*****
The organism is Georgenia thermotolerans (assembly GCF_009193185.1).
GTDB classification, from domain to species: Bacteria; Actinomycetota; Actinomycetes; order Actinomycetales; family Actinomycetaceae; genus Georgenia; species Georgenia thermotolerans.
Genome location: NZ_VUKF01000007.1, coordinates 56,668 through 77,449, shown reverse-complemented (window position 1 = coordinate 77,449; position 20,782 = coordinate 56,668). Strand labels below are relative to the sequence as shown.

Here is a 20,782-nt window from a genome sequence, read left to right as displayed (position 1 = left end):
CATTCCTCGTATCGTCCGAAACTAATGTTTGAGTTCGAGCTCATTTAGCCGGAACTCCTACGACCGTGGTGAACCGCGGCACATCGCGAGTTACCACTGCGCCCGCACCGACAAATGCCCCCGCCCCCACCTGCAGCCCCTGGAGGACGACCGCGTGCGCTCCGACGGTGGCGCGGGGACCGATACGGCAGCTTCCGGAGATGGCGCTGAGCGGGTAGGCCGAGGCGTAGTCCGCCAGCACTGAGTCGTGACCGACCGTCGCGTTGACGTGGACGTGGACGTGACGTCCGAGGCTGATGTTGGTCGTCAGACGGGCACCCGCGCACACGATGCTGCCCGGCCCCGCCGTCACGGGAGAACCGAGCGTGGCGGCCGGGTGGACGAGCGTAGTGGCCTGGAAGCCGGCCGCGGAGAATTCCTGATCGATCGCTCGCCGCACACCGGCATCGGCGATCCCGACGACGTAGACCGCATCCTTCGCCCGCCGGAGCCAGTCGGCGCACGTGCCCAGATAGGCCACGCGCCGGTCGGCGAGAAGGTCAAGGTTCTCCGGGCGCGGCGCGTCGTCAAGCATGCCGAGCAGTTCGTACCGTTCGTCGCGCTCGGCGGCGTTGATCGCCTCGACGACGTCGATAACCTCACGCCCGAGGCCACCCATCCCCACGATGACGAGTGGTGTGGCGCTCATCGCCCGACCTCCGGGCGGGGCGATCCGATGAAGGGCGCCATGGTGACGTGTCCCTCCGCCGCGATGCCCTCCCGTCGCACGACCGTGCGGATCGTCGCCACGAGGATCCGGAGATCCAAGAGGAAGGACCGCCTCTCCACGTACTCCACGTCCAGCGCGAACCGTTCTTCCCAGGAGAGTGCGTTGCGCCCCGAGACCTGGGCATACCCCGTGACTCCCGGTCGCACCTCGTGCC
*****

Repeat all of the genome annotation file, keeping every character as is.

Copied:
The organism is Georgenia thermotolerans (assembly GCF_009193185.1).
GTDB classification, from domain to species: Bacteria; Actinomycetota; Actinomycetes; order Actinomycetales; family Actinomycetaceae; genus Georgenia; species Georgenia thermotolerans.
Genome location: NZ_VUKF01000007.1, coordinates 56,668 through 77,449, shown reverse-complemented (window position 1 = coordinate 77,449; position 20,782 = coordinate 56,668). Strand labels below are relative to the sequence as shown.

Here is a 20,782-nt window from a genome sequence, read left to right as displayed (position 1 = left end):
CATTCCTCGTATCGTCCGAAACTAATGTTTGAGTTCGAGCTCATTTAGCCGGAACTCCTACGACCGTGGTGAACCGCGGCACATCGCGAGTTACCACTGCGCCCGCACCGACAAATGCCCCCGCCCCCACCTGCAGCCCCTGGAGGACGACCGCGTGCGCTCCGACGGTGGCGCGGGGACCGATACGGCAGCTTCCGGAGATGGCGCTGAGCGGGTAGGCCGAGGCGTAGTCCGCCAGCACTGAGTCGTGACCGACCGTCGCGTTGACGTGGACGTGGACGTGACGTCCGAGGCTGATGTTGGTCGTCAGACGGGCACCCGCGCACACGATGCTGCCCGGCCCCGCCGTCACGGGAGAACCGAGCGTGGCGGCCGGGTGGACGAGCGTAGTGGCCTGGAAGCCGGCCGCGGAGAATTCCTGATCGATCGCTCGCCGCACACCGGCATCGGCGATCCCGACGACGTAGACCGCATCCTTCGCCCGCCGGAGCCAGTCGGCGCACGTGCCCAGATAGGCCACGCGCCGGTCGGCGAGAAGGTCAAGGTTCTCCGGGCGCGGCGCGTCGTCAAGCATGCCGAGCAGTTCGTACCGTTCGTCGCGCTCGGCGGCGTTGATCGCCTCGACGACGTCGATAACCTCACGCCCGAGGCCACCCATCCCCACGATGACGAGTGGTGTGGCGCTCATCGCCCGACCTCCGGGCGGGGCGATCCGATGAAGGGCGCCATGGTGACGTGTCCCTCCGCCGCGATGCCCTCCCGTCGCACGACCGTGCGGATCGTCGCCACGAGGATCCGGAGATCCAAGAGGAAGGACCGCCTCTCCACGTACTCCACGTCCAGCGCGAACCGTTCTTCCCAGGAGAGTGCGTTGCGCCCCGAGACCTGGGCATACCCCGTGACTCCCGGTCGCACCTCGTGCC